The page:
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Epidemiology and sociodemographics of systemic lupus erythematosus and lupus nephritis among US adults with Medicaid coverage, 2000-2004.
Arthritis Rheum 2013; 65(3):753-63AR

Abstract

OBJECTIVE

Systemic lupus erythematosus (SLE) and lupus nephritis (LN) disproportionately affect individuals who are members of racial/ethnic minority groups and individuals of lower socioeconomic status (SES). This study was undertaken to investigate the epidemiology and sociodemographics of SLE and LN in the low-income US Medicaid population.

METHODS

We utilized Medicaid Analytic eXtract data, with billing claims from 47 states and Washington, DC, for 23.9 million individuals ages 18-65 years who were enrolled in Medicaid for >3 months in 2000-2004. Individuals with SLE (≥3 visits >30 days apart with an International Classification of Diseases, Ninth Revision [ICD-9] code of 710.0) and with LN (≥2 visits with an ICD-9 code for glomerulonephritis, proteinuria, or renal failure) were identified. We calculated SLE and LN prevalence and incidence, stratified by sociodemographic category, and adjusted for number of American College of Rheumatology (ACR) member rheumatologists in the state and SES using a validated composite of US Census variables.

RESULTS

We identified 34,339 individuals with SLE (prevalence 143.7 per 100,000) and 7,388 (21.5%) with LN (prevalence 30.9 per 100,000). SLE prevalence was 6 times higher among women, nearly double in African American compared to white women, and highest in the US South. LN prevalence was higher among all racial/ethnic minority groups compared to whites. The areas with lowest SES had the highest prevalence; areas with the fewest ACR rheumatologists had the lowest prevalence. SLE incidence was 23.2 per 100,000 person-years and LN incidence was 6.9 per 100,000 person-years, with similar sociodemographic trends.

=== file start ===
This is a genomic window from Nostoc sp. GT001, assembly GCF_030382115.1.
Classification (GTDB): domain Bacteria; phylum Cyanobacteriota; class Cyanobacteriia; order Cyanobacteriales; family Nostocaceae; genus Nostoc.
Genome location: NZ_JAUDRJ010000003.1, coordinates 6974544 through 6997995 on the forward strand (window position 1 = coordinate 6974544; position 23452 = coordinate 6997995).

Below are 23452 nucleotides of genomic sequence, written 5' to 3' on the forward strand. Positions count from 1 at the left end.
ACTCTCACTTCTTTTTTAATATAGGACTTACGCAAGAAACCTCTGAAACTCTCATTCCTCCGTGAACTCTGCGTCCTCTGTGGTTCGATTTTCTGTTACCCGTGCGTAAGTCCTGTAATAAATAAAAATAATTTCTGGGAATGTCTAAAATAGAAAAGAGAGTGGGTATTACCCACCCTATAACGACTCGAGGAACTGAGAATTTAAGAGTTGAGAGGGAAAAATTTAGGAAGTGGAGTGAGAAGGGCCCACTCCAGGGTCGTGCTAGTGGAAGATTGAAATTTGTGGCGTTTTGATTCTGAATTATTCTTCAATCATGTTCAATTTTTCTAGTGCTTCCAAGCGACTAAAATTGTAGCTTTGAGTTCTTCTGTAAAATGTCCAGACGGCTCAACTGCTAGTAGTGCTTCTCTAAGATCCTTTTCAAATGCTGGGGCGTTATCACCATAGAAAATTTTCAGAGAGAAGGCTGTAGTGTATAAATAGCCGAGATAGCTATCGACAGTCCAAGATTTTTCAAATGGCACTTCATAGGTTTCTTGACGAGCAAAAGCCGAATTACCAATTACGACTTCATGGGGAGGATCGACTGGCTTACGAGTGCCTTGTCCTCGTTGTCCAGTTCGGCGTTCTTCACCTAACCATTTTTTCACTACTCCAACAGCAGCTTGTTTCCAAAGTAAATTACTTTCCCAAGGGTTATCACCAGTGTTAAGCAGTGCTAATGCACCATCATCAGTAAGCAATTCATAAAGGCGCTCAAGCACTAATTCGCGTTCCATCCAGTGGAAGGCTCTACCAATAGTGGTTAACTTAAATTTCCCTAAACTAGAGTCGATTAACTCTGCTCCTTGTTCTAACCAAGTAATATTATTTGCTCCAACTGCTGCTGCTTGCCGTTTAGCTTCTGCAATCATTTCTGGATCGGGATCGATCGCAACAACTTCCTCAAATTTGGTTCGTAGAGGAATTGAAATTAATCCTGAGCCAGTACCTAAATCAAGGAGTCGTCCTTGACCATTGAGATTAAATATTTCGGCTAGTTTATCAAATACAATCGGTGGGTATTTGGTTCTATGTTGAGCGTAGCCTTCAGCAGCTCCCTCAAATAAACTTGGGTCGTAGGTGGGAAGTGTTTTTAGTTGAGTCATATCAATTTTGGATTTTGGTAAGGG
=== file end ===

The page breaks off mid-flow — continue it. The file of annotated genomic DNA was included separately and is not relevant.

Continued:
CONCLUSION

In this nationwide Medicaid population, there was sociodemographic variation in SLE and LN prevalence and incidence. Understanding the increased burden of SLE and its complications in this low-income population has implications for resource allocation and access to subspecialty care.

Authors+Show Affiliations

Brigham and Women's Hospital, Boston, Massachusetts 02115, USA. chfeldman@partners.orgNo affiliation info availableNo affiliation info availableNo affiliation info availableNo affiliation info availableNo affiliation info availableNo affiliation info availableNo affiliation info available

Pub Type(s)

Journal Article
Research Support, N.I.H., Extramural

Language

eng

PubMed ID

23203603

Citation

Feldman, Candace H., et al. "Epidemiology and Sociodemographics of Systemic Lupus Erythematosus and Lupus Nephritis Among US Adults With Medicaid Coverage, 2000-2004." Arthritis and Rheumatism, vol. 65, no. 3, 2013, pp. 753-63.
Feldman CH, Hiraki LT, Liu J, et al. Epidemiology and sociodemographics of systemic lupus erythematosus and lupus nephritis among US adults with Medicaid coverage, 2000-2004. Arthritis Rheum. 2013;65(3):753-63.
Feldman, C. H., Hiraki, L. T., Liu, J., Fischer, M. A., Solomon, D. H., Alarcón, G. S., ... Costenbader, K. H. (2013). Epidemiology and sociodemographics of systemic lupus erythematosus and lupus nephritis among US adults with Medicaid coverage, 2000-2004. Arthritis and Rheumatism, 65(3), pp. 753-63. doi:10.1002/art.37795.